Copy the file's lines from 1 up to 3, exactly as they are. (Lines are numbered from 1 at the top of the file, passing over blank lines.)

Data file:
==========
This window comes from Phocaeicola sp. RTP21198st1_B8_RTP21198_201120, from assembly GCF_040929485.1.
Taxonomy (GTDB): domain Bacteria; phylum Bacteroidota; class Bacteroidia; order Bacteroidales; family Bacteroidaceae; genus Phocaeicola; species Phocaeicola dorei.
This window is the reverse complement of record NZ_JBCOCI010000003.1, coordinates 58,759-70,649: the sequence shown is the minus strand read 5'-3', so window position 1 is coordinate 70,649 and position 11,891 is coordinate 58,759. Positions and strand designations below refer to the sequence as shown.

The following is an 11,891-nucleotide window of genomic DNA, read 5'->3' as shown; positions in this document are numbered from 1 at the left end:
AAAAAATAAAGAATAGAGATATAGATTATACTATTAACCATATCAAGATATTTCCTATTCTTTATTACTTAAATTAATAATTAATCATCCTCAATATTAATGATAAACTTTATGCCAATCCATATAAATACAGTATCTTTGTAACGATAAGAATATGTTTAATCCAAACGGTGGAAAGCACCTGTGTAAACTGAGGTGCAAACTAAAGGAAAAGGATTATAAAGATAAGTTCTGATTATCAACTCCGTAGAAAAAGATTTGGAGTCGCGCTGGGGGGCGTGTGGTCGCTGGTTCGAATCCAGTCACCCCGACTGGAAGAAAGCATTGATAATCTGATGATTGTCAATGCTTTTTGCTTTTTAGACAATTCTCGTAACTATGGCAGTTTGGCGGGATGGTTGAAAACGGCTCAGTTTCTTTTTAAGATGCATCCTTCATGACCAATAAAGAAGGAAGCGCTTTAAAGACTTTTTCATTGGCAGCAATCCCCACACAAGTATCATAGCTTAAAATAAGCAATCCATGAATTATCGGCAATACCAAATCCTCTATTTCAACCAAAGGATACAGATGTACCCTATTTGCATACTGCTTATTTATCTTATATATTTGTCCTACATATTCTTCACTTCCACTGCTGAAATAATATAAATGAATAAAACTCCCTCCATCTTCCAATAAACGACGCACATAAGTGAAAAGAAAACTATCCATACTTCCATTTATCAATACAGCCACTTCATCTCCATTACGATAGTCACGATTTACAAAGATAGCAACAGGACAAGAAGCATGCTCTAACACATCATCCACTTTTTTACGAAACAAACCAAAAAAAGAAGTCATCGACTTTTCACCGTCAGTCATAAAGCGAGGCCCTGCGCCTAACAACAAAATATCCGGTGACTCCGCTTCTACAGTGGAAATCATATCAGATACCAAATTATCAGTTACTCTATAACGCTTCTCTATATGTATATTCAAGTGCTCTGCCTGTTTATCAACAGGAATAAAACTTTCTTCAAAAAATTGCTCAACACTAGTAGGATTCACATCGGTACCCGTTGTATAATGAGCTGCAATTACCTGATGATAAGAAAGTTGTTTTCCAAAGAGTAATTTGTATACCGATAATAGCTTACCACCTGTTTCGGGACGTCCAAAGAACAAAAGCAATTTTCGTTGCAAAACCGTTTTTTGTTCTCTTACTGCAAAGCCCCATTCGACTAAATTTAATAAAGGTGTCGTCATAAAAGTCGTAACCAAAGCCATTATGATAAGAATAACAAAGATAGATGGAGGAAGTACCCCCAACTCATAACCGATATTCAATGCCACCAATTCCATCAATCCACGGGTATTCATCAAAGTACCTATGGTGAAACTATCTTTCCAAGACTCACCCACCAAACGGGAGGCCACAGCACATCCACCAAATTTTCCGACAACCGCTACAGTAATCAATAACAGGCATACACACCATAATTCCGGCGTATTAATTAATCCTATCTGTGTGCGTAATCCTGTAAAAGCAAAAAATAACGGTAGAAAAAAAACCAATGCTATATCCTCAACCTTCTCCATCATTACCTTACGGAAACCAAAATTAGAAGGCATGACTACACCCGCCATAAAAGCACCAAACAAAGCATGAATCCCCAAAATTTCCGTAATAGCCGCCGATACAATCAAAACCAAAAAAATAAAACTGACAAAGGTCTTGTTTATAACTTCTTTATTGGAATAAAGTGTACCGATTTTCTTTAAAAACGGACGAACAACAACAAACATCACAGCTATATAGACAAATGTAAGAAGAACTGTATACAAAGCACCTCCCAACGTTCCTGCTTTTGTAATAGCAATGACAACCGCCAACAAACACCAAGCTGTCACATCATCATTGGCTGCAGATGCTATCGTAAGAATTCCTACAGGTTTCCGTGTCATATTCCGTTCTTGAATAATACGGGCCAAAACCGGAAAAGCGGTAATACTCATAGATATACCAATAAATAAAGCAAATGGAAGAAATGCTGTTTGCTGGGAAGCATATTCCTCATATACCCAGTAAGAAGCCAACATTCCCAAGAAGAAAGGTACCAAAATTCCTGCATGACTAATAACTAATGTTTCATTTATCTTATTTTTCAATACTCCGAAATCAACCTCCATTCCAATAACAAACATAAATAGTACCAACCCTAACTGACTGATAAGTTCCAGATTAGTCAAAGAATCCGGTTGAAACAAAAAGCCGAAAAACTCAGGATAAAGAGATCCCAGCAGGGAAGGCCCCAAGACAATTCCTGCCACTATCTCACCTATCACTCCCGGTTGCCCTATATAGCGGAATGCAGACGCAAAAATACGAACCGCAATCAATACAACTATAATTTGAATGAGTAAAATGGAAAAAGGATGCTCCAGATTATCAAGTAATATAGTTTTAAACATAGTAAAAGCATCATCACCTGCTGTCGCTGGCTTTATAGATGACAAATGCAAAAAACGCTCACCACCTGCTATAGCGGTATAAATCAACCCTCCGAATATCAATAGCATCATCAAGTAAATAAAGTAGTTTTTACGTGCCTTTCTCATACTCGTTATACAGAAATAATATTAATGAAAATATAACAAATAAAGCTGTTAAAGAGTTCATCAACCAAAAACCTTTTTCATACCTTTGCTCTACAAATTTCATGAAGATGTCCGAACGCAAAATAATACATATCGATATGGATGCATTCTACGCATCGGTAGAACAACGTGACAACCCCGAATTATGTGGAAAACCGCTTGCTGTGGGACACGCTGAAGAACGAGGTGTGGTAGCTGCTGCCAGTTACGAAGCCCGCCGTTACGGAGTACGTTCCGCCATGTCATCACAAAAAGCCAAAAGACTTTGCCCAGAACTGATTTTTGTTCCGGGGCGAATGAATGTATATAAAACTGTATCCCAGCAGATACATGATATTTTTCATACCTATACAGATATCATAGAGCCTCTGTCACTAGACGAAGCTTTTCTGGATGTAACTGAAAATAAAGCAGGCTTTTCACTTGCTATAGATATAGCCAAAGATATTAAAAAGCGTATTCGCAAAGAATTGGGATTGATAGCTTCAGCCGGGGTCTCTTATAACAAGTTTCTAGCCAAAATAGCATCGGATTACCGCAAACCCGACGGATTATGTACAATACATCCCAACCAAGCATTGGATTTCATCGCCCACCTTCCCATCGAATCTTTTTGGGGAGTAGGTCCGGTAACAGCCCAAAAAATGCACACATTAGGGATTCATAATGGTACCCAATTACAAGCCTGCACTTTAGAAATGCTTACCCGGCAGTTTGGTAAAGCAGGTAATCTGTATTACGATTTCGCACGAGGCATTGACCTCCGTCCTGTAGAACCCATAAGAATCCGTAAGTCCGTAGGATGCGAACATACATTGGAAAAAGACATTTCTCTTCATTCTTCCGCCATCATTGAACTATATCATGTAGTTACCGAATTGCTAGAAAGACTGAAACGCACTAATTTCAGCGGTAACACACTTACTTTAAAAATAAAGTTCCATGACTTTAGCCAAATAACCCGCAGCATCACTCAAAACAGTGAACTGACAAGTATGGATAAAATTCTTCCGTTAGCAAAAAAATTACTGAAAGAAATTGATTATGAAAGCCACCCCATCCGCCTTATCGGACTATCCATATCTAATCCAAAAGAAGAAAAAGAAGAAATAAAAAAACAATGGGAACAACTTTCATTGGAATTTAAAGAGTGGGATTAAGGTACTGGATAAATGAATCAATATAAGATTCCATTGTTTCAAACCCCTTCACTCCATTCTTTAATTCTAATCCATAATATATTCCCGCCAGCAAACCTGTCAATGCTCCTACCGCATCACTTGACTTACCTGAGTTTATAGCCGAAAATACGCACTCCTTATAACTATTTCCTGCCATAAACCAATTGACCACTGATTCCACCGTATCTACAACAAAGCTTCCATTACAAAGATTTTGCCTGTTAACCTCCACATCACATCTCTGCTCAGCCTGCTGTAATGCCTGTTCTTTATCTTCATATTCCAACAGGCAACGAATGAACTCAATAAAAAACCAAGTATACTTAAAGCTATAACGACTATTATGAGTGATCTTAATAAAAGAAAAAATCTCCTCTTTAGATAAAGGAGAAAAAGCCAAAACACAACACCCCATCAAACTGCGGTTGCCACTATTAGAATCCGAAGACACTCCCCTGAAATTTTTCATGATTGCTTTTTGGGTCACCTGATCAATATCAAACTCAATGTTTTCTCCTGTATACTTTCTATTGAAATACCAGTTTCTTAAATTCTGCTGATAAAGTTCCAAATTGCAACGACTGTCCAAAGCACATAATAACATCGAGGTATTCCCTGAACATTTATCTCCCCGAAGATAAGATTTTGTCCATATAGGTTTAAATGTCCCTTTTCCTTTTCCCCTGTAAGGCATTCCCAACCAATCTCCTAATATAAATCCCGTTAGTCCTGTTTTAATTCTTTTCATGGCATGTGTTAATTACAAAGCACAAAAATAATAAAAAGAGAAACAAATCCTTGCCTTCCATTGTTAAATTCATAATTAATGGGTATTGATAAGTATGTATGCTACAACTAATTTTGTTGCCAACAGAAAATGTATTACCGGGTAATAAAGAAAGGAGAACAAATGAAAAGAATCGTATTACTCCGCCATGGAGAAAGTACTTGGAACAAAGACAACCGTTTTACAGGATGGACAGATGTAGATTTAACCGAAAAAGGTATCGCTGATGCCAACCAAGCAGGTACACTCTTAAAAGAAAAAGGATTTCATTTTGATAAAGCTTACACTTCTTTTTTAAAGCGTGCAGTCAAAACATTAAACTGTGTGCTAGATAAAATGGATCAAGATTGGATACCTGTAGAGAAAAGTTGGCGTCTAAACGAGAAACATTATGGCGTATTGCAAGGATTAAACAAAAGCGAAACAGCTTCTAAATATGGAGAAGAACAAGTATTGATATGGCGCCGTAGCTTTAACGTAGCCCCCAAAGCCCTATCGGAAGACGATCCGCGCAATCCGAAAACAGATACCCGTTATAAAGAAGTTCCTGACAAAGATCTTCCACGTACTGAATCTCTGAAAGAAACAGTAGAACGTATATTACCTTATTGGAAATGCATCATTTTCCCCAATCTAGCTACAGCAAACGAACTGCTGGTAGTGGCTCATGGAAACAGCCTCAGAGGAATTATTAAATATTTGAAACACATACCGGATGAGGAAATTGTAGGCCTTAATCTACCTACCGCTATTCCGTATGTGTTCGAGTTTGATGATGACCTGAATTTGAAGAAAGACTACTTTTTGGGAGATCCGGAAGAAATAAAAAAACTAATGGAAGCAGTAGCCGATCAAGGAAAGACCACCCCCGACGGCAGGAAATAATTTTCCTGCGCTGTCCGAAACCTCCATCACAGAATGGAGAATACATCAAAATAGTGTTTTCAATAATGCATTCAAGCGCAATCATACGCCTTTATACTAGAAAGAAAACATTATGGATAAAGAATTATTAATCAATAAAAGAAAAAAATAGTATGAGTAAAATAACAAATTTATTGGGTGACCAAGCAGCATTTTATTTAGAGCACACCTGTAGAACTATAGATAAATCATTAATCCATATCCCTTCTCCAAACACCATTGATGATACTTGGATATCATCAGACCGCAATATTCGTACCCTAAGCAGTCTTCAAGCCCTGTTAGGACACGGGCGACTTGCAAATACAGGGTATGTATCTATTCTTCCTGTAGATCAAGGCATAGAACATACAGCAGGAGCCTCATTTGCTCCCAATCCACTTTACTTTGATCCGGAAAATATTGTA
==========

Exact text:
This window comes from Phocaeicola sp. RTP21198st1_B8_RTP21198_201120, from assembly GCF_040929485.1.
Taxonomy (GTDB): domain Bacteria; phylum Bacteroidota; class Bacteroidia; order Bacteroidales; family Bacteroidaceae; genus Phocaeicola; species Phocaeicola dorei.
This window is the reverse complement of record NZ_JBCOCI010000003.1, coordinates 58,759-70,649: the sequence shown is the minus strand read 5'-3', so window position 1 is coordinate 70,649 and position 11,891 is coordinate 58,759. Positions and strand designations below refer to the sequence as shown.